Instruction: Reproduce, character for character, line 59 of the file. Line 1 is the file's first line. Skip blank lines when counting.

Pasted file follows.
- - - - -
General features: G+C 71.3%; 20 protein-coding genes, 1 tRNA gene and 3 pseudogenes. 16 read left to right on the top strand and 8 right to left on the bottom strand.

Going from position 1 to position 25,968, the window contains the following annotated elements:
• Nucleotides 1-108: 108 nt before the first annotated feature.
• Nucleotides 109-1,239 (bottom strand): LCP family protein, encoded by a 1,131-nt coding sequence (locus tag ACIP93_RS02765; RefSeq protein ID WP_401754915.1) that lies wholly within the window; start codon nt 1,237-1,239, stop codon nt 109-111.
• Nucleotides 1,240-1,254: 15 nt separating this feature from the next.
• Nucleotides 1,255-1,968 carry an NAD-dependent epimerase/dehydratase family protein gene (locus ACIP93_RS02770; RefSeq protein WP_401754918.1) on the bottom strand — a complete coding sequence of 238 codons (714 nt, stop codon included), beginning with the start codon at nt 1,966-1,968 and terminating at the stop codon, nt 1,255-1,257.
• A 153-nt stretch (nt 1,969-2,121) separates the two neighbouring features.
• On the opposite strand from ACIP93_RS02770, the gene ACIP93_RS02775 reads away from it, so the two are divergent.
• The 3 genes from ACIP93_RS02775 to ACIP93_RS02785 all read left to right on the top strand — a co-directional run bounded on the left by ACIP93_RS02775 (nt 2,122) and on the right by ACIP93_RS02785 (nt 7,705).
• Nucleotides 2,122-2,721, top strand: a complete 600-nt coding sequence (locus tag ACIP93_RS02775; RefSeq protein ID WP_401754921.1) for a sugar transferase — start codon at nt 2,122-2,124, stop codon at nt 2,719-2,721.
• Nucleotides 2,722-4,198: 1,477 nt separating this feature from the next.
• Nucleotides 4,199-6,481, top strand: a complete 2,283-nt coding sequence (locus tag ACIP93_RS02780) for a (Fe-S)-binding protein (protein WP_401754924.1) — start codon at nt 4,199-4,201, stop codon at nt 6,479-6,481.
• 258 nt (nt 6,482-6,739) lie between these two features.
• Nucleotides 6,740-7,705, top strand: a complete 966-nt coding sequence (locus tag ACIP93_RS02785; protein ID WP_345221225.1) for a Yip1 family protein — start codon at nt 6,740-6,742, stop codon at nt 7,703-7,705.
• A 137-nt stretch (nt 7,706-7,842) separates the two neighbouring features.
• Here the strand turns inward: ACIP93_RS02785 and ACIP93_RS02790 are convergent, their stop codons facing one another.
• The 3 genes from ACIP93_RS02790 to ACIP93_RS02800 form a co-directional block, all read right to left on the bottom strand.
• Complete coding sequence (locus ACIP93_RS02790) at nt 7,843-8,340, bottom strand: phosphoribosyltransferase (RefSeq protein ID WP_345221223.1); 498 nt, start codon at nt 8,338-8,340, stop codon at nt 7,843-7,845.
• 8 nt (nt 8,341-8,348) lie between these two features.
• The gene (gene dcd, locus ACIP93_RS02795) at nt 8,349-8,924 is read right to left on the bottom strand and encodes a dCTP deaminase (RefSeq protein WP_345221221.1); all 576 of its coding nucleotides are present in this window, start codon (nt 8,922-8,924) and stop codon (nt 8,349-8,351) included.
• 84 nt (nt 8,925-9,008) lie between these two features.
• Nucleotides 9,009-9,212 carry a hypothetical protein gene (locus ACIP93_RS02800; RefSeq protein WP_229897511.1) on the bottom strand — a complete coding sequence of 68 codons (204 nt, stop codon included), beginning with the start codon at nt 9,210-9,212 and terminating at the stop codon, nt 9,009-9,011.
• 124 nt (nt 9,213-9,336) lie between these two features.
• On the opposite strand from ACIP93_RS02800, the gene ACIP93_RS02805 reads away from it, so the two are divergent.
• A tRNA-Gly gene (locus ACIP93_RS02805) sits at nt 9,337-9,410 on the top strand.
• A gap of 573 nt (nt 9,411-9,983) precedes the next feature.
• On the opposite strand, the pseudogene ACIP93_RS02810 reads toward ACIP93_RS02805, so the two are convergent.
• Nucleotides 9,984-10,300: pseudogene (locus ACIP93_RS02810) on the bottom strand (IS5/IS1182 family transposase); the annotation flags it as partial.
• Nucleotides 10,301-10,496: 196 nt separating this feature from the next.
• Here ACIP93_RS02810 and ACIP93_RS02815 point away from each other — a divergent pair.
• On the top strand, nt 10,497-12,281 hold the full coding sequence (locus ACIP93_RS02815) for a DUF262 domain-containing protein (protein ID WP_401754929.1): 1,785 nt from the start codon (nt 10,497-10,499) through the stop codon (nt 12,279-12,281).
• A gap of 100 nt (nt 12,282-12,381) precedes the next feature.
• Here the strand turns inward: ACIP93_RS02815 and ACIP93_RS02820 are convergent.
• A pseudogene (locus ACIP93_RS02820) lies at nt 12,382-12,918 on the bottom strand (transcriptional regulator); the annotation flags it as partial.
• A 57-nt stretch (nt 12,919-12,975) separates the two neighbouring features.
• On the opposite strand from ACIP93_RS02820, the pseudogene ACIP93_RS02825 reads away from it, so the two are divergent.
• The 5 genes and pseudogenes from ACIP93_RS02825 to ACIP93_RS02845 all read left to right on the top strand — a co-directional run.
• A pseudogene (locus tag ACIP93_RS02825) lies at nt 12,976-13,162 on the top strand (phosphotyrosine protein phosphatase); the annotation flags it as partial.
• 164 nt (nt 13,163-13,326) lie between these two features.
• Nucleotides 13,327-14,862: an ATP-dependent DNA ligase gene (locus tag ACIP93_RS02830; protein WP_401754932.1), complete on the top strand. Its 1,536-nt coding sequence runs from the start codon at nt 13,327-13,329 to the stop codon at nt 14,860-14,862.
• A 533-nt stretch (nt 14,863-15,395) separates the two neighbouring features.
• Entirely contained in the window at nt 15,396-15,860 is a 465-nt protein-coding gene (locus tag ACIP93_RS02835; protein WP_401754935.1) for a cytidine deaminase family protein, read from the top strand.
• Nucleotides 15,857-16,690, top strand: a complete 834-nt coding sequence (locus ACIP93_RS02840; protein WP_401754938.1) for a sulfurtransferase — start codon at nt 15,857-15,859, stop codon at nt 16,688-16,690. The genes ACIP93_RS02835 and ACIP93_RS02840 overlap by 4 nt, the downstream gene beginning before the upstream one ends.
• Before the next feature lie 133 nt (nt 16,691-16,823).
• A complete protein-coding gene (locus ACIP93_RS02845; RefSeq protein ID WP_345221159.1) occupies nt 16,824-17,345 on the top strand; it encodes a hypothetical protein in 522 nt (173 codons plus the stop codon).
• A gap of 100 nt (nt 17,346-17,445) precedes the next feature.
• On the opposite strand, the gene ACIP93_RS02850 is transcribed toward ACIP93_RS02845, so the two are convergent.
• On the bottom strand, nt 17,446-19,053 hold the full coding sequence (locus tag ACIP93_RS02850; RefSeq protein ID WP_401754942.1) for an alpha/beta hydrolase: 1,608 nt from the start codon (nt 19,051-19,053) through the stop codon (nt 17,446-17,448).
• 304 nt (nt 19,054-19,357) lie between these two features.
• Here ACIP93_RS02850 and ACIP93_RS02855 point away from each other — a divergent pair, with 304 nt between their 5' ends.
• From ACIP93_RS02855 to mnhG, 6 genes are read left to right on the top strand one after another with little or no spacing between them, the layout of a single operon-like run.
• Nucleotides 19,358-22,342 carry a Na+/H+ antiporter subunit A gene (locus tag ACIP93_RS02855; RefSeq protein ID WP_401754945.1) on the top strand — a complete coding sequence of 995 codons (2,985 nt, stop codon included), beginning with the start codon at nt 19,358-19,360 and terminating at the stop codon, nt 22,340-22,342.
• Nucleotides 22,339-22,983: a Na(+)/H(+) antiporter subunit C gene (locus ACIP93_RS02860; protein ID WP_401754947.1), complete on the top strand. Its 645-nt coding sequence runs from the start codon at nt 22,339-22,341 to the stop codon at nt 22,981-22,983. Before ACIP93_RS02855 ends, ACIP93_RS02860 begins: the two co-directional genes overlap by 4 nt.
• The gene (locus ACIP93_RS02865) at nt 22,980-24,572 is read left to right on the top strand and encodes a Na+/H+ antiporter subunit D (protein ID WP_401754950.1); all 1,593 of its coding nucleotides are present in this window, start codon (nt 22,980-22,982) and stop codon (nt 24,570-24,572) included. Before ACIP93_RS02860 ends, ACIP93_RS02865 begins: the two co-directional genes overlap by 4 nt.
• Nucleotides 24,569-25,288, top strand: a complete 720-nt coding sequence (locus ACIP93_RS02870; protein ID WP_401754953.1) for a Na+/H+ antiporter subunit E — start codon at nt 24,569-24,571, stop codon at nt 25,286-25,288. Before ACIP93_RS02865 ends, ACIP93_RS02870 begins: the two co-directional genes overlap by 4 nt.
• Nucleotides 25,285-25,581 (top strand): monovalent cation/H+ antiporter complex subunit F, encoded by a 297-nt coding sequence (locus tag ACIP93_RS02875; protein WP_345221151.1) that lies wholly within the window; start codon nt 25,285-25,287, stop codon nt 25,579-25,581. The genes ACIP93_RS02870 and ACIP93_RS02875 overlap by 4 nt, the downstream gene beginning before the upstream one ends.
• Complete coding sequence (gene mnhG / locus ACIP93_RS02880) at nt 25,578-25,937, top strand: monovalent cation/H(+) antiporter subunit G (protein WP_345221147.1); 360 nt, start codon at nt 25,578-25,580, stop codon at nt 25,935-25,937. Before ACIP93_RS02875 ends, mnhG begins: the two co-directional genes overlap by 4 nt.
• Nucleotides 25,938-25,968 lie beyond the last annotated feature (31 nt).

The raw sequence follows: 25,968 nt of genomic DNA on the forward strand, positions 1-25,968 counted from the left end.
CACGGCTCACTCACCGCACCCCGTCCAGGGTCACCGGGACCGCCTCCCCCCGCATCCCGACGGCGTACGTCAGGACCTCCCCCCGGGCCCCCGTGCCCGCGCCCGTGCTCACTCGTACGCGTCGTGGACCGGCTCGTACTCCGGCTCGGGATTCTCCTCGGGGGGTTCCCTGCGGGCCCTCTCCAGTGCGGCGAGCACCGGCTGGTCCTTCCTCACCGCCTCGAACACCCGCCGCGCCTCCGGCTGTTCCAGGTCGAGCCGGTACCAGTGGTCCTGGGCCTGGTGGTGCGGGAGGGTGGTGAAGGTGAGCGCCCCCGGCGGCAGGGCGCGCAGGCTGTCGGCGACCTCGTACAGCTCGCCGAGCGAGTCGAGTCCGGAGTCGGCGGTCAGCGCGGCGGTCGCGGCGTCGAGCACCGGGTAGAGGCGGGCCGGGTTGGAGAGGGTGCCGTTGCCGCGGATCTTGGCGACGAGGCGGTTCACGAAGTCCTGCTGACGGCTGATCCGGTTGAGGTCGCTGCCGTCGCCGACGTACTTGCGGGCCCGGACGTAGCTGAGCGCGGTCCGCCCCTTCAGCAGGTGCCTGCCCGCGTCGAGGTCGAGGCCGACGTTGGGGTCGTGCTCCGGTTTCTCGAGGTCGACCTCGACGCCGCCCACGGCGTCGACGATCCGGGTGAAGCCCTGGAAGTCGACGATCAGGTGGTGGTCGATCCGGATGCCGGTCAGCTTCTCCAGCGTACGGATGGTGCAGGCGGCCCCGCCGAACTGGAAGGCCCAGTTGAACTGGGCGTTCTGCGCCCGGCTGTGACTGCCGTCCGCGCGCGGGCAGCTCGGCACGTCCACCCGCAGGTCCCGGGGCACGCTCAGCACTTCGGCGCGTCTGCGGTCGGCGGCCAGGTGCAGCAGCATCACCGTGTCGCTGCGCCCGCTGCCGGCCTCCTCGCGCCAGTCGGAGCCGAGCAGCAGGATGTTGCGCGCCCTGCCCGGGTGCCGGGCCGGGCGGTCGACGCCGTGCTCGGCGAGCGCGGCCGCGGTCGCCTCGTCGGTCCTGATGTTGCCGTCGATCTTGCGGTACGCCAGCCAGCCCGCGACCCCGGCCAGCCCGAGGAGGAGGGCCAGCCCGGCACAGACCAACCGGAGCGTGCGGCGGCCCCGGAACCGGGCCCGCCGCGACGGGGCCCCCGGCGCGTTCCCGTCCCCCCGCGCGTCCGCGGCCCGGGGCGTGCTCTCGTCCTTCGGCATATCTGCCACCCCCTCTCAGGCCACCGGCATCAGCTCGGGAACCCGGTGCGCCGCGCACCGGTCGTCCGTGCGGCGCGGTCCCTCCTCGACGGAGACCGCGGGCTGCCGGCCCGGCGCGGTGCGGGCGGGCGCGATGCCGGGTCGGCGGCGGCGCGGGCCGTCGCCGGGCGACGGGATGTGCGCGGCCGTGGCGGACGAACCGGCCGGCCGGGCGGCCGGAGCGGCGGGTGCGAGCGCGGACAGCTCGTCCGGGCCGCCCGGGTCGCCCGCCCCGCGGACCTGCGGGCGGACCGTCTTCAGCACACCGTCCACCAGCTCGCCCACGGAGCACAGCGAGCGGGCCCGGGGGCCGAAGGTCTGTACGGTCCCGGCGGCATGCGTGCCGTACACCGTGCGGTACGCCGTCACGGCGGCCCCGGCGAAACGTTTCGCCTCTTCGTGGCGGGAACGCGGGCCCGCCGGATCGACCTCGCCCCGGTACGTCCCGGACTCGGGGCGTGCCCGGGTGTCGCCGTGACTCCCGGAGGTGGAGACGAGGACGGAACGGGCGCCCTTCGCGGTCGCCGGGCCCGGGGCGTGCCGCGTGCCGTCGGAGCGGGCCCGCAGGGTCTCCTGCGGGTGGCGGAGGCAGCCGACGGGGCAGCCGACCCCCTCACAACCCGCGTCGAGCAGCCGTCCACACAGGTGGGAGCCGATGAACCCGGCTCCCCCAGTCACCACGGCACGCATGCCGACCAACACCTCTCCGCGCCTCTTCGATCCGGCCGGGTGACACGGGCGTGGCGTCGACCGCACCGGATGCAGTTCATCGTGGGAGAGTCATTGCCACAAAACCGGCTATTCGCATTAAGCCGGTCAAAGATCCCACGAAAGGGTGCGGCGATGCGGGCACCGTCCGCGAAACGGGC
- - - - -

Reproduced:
The raw sequence follows: 25,968 nt of genomic DNA on the forward strand, positions 1-25,968 counted from the left end.